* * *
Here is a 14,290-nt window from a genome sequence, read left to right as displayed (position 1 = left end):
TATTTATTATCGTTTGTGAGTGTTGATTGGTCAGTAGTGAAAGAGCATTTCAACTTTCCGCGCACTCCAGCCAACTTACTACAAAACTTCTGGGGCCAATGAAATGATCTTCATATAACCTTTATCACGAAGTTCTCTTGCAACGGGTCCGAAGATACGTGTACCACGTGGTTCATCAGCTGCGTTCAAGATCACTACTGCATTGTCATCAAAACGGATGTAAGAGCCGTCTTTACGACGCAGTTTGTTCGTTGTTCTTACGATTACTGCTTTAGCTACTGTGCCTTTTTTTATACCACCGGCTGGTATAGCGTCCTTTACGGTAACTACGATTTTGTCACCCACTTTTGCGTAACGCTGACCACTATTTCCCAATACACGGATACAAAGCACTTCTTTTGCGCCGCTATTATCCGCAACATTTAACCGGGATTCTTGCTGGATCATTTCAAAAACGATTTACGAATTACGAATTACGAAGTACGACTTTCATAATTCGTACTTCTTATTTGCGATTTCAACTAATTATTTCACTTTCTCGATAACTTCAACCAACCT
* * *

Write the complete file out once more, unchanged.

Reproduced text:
Here is a 14,290-nt window from a genome sequence, read left to right as displayed (position 1 = left end):
TATTTATTATCGTTTGTGAGTGTTGATTGGTCAGTAGTGAAAGAGCATTTCAACTTTCCGCGCACTCCAGCCAACTTACTACAAAACTTCTGGGGCCAATGAAATGATCTTCATATAACCTTTATCACGAAGTTCTCTTGCAACGGGTCCGAAGATACGTGTACCACGTGGTTCATCAGCTGCGTTCAAGATCACTACTGCATTGTCATCAAAACGGATGTAAGAGCCGTCTTTACGACGCAGTTTGTTCGTTGTTCTTACGATTACTGCTTTAGCTACTGTGCCTTTTTTTATACCACCGGCTGGTATAGCGTCCTTTACGGTAACTACGATTTTGTCACCCACTTTTGCGTAACGCTGACCACTATTTCCCAATACACGGATACAAAGCACTTCTTTTGCGCCGCTATTATCCGCAACATTTAACCGGGATTCTTGCTGGATCATTTCAAAAACGATTTACGAATTACGAATTACGAAGTACGACTTTCATAATTCGTACTTCTTATTTGCGATTTCAACTAATTATTTCACTTTCTCGATAACTTCAACCAACCT